Basij Day in Iran Date in the current year: November 26, 2024

Basij Day in Iran Basij Day is an Iranian observance celebrated on 5 Azar according to the Solar Hijri calendar, which corresponds to November 26 in the Gregorian calendar. It honors a paramilitary volunteer militia, which is one of the five forces of the Islamic Revolutionary Guard Corps.

Ayatollah Khomeini, the leader of the 1979 Iranian Revolution, established a volunteer militia by his degree signed on November 26, 1979. Although the Basij was formally founded on April 30, 1980, it is November 26 that is treated as its foundation anniversary.

The organization was open to everyone between the ages of 18 and 45, both men and women. However, during the Iran-Iraq War Basij volunteers included people of various ages, such as children as young as 12 and old men, some of whom were already in their eighties.

During the war, the organization became infamous for its employment of human wave attacks, in which thousands of Basij volunteers assaulted the enemy in densely concentrated formations, wave by wave. The volunteers were poorly armed and unsupported by air power or artillery, which resulted in tens of thousands of casualties. Nevertheless, the tactic proved effective against poorly trained Iraqi soldiers.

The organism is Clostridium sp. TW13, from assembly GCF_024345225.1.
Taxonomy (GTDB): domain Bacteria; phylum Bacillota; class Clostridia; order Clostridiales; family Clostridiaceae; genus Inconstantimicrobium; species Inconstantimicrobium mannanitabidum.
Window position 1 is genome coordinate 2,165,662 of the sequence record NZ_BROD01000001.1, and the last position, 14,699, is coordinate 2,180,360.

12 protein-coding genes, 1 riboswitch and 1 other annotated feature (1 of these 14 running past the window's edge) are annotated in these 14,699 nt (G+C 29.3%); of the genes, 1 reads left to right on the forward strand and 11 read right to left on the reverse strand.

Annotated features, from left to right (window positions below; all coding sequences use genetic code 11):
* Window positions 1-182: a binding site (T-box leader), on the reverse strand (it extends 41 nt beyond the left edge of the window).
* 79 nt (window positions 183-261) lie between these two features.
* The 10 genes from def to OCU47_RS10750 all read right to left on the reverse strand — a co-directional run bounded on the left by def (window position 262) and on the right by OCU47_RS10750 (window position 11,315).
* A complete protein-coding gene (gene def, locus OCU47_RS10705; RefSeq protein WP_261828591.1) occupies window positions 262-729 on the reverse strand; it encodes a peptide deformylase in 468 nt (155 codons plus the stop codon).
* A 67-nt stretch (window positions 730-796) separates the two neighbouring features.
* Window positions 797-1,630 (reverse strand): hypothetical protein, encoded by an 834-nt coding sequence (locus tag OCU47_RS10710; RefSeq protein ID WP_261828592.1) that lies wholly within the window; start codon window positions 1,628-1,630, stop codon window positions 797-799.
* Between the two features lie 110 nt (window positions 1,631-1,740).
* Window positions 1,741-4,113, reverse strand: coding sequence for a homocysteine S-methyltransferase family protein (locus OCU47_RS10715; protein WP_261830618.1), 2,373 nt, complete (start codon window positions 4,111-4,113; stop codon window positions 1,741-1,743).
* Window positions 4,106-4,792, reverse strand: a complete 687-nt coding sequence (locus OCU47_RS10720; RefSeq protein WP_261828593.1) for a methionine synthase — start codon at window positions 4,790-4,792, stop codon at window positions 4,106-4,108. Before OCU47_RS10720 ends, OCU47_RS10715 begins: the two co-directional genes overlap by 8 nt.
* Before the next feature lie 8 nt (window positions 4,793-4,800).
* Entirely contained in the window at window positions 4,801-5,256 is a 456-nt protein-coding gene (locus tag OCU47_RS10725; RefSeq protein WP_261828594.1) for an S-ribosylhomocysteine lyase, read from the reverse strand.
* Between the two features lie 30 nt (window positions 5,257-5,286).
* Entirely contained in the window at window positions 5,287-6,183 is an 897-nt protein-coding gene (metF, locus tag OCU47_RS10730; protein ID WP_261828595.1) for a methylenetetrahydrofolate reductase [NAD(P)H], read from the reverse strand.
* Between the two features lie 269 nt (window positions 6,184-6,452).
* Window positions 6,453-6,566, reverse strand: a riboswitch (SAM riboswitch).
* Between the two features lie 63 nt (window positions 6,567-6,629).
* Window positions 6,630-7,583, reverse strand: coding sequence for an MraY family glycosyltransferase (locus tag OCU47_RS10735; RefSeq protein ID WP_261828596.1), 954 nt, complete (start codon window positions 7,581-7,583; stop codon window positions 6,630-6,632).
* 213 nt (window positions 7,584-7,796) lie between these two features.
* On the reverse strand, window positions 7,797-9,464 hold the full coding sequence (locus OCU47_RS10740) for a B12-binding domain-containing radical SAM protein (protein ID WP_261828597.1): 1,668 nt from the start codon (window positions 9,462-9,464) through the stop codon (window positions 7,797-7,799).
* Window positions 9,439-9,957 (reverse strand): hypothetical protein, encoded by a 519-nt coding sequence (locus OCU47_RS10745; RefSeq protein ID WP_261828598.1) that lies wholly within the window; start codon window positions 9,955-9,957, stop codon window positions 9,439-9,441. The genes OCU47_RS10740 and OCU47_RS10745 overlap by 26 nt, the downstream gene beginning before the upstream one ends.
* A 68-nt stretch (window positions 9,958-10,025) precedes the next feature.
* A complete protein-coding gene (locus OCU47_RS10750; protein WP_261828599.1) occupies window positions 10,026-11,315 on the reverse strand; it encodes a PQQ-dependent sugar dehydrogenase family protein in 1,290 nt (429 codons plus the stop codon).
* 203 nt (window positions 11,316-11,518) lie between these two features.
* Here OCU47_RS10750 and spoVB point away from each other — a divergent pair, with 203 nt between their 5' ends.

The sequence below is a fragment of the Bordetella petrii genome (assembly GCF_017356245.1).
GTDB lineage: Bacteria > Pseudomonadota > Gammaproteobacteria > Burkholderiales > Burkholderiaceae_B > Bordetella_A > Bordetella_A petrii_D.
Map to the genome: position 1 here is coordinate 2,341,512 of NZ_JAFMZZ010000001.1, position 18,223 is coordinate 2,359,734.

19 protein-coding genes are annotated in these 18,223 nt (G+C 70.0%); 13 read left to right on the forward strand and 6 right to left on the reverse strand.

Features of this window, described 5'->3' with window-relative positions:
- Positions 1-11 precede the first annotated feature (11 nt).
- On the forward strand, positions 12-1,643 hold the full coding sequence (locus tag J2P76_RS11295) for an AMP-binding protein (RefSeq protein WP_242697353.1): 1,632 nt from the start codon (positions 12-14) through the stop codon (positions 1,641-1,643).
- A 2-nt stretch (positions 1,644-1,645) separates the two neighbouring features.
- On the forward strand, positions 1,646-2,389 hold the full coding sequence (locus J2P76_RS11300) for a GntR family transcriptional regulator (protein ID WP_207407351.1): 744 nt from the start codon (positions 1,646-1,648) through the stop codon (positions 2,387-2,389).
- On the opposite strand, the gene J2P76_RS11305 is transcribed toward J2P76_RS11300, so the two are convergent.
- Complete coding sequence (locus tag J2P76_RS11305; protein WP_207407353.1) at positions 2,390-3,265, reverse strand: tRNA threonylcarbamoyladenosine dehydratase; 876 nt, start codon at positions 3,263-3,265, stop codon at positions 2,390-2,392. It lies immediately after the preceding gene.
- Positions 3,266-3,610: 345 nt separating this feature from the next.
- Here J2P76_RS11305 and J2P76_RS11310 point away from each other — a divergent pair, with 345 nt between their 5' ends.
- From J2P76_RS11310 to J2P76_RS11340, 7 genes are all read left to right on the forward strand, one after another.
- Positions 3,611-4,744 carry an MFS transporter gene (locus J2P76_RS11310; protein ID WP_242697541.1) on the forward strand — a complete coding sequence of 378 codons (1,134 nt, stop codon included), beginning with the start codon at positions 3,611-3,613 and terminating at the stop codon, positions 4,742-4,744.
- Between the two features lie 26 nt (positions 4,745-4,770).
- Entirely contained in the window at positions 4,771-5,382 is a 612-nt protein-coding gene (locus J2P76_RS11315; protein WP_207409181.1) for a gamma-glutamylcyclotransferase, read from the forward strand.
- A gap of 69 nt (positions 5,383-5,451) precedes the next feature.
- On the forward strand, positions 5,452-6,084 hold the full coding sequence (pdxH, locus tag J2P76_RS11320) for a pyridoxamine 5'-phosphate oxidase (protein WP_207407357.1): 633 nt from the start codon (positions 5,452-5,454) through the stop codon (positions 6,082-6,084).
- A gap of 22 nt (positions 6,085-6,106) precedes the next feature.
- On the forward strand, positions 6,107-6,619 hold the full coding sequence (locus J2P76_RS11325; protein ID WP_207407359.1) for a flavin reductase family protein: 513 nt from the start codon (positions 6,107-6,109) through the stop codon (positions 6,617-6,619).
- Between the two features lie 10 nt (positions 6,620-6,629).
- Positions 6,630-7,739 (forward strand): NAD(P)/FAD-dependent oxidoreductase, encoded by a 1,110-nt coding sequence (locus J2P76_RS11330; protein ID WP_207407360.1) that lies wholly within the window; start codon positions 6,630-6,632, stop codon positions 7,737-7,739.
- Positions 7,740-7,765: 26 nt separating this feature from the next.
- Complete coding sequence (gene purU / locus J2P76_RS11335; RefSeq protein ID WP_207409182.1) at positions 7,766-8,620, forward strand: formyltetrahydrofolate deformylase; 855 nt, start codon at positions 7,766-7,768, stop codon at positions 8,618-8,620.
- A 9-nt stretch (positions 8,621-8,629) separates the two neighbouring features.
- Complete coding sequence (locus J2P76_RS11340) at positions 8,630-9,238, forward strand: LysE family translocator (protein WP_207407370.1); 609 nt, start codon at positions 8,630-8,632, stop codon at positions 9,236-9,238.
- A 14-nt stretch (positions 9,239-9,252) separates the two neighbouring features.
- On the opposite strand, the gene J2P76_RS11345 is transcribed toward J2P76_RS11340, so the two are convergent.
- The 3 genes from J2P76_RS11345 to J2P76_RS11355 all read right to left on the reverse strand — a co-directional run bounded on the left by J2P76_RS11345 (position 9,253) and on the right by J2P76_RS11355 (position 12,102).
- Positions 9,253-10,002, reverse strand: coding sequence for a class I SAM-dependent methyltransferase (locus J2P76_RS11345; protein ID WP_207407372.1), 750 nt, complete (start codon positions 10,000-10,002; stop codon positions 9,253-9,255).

After the war, the Basij lost a fair share of members because the atmosphere of patriotism began to subside. The restoration of the Basij began in the late 1990s or early 2000s, when the Iranian government experienced a shortage of manpower for suppressing student protests. The Basij participated in calming down the 2009 Iranian presidential election protest and fought in the Syrian Civil War, supporting the Syrian government.

In addition to its auxiliary military, internal security and law enforcement duties, the Basij enforces state control over society, provides social services, polices morals, suppresses dissident gatherings, organizes public religious ceremonies, and combats drug trafficking in border regions.

Today, a lot of young people join the Basij not because of their patriotism or religious convictions, but due to the benefits it offers, such as a stipend, exemption from the obligatory military service, reserved spots in universities, and higher changes to get a job or promotion in the government sector.

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